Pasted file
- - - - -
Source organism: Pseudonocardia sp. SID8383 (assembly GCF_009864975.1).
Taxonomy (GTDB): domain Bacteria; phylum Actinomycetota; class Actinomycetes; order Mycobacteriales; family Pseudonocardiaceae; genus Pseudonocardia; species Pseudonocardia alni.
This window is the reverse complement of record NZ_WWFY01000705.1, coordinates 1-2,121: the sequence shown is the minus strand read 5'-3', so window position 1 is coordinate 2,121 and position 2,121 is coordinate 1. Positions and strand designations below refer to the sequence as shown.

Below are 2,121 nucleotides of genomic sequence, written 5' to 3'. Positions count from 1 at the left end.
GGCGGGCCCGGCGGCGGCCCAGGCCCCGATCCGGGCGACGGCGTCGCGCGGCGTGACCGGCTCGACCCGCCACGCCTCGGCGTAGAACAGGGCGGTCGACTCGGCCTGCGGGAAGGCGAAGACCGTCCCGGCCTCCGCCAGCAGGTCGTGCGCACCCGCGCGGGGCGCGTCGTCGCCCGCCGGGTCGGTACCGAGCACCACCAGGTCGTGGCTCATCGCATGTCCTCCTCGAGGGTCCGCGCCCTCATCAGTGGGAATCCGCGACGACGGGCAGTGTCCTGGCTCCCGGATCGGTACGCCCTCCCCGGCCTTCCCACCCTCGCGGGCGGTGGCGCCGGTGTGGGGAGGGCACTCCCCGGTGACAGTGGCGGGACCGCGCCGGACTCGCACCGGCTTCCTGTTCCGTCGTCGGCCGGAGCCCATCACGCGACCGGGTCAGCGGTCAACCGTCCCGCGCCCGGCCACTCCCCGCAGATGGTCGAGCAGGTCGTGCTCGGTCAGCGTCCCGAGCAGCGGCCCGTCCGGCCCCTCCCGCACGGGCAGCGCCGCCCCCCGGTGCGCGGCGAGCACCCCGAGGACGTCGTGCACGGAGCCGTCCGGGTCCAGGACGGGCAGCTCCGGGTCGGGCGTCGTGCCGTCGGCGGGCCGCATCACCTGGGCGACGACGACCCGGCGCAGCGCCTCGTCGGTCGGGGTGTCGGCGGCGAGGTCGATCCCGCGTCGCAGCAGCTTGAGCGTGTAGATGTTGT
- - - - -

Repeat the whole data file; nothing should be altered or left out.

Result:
Source organism: Pseudonocardia sp. SID8383 (assembly GCF_009864975.1).
Taxonomy (GTDB): domain Bacteria; phylum Actinomycetota; class Actinomycetes; order Mycobacteriales; family Pseudonocardiaceae; genus Pseudonocardia; species Pseudonocardia alni.
This window is the reverse complement of record NZ_WWFY01000705.1, coordinates 1-2,121: the sequence shown is the minus strand read 5'-3', so window position 1 is coordinate 2,121 and position 2,121 is coordinate 1. Positions and strand designations below refer to the sequence as shown.

Below are 2,121 nucleotides of genomic sequence, written 5' to 3'. Positions count from 1 at the left end.
GGCGGGCCCGGCGGCGGCCCAGGCCCCGATCCGGGCGACGGCGTCGCGCGGCGTGACCGGCTCGACCCGCCACGCCTCGGCGTAGAACAGGGCGGTCGACTCGGCCTGCGGGAAGGCGAAGACCGTCCCGGCCTCCGCCAGCAGGTCGTGCGCACCCGCGCGGGGCGCGTCGTCGCCCGCCGGGTCGGTACCGAGCACCACCAGGTCGTGGCTCATCGCATGTCCTCCTCGAGGGTCCGCGCCCTCATCAGTGGGAATCCGCGACGACGGGCAGTGTCCTGGCTCCCGGATCGGTACGCCCTCCCCGGCCTTCCCACCCTCGCGGGCGGTGGCGCCGGTGTGGGGAGGGCACTCCCCGGTGACAGTGGCGGGACCGCGCCGGACTCGCACCGGCTTCCTGTTCCGTCGTCGGCCGGAGCCCATCACGCGACCGGGTCAGCGGTCAACCGTCCCGCGCCCGGCCACTCCCCGCAGATGGTCGAGCAGGTCGTGCTCGGTCAGCGTCCCGAGCAGCGGCCCGTCCGGCCCCTCCCGCACGGGCAGCGCCGCCCCCCGGTGCGCGGCGAGCACCCCGAGGACGTCGTGCACGGAGCCGTCCGGGTCCAGGACGGGCAGCTCCGGGTCGGGCGTCGTGCCGTCGGCGGGCCGCATCACCTGGGCGACGACGACCCGGCGCAGCGCCTCGTCGGTCGGGGTGTCGGCGGCGAGGTCGATCCCGCGTCGCAGCAGCTTGAGCGTGTAGATGTTGT